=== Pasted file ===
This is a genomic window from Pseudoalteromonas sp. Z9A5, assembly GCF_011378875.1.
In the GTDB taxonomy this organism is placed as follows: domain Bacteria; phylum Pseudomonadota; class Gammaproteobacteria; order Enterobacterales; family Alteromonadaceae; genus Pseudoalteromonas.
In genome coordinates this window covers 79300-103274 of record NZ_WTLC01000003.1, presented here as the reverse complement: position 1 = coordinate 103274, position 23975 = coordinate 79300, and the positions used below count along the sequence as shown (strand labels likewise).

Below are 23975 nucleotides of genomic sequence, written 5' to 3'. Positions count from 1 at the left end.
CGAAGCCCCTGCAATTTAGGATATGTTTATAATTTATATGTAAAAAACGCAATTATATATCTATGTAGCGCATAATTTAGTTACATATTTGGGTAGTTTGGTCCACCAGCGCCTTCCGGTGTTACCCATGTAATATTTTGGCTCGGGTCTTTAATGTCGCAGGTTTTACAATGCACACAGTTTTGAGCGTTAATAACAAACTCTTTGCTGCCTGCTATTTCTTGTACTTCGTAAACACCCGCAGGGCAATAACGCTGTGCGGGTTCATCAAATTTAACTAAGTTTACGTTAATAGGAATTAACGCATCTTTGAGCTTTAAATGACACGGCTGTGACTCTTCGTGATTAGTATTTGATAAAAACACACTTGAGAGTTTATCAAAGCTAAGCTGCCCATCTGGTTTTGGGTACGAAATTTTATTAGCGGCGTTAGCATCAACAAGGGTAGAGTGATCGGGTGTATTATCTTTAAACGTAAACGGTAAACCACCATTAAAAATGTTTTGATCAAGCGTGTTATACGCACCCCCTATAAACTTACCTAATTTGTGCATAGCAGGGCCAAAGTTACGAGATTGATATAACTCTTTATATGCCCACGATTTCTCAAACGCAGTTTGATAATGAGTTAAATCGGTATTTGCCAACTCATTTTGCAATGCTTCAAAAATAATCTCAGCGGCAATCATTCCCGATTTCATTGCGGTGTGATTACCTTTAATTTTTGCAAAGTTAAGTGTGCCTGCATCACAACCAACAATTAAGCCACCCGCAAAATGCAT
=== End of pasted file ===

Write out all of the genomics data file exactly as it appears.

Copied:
This is a genomic window from Pseudoalteromonas sp. Z9A5, assembly GCF_011378875.1.
In the GTDB taxonomy this organism is placed as follows: domain Bacteria; phylum Pseudomonadota; class Gammaproteobacteria; order Enterobacterales; family Alteromonadaceae; genus Pseudoalteromonas.
In genome coordinates this window covers 79300-103274 of record NZ_WTLC01000003.1, presented here as the reverse complement: position 1 = coordinate 103274, position 23975 = coordinate 79300, and the positions used below count along the sequence as shown (strand labels likewise).

Below are 23975 nucleotides of genomic sequence, written 5' to 3'. Positions count from 1 at the left end.
CGAAGCCCCTGCAATTTAGGATATGTTTATAATTTATATGTAAAAAACGCAATTATATATCTATGTAGCGCATAATTTAGTTACATATTTGGGTAGTTTGGTCCACCAGCGCCTTCCGGTGTTACCCATGTAATATTTTGGCTCGGGTCTTTAATGTCGCAGGTTTTACAATGCACACAGTTTTGAGCGTTAATAACAAACTCTTTGCTGCCTGCTATTTCTTGTACTTCGTAAACACCCGCAGGGCAATAACGCTGTGCGGGTTCATCAAATTTAACTAAGTTTACGTTAATAGGAATTAACGCATCTTTGAGCTTTAAATGACACGGCTGTGACTCTTCGTGATTAGTATTTGATAAAAACACACTTGAGAGTTTATCAAAGCTAAGCTGCCCATCTGGTTTTGGGTACGAAATTTTATTAGCGGCGTTAGCATCAACAAGGGTAGAGTGATCGGGTGTATTATCTTTAAACGTAAACGGTAAACCACCATTAAAAATGTTTTGATCAAGCGTGTTATACGCACCCCCTATAAACTTACCTAATTTGTGCATAGCAGGGCCAAAGTTACGAGATTGATATAACTCTTTATATGCCCACGATTTCTCAAACGCAGTTTGATAATGAGTTAAATCGGTATTTGCCAACTCATTTTGCAATGCTTCAAAAATAATCTCAGCGGCAATCATTCCCGATTTCATTGCGGTGTGATTACCTTTAATTTTTGCAAAGTTAAGTGTGCCTGCATCACAACCAACAATTAAGCCACCCGCAAAATGCAT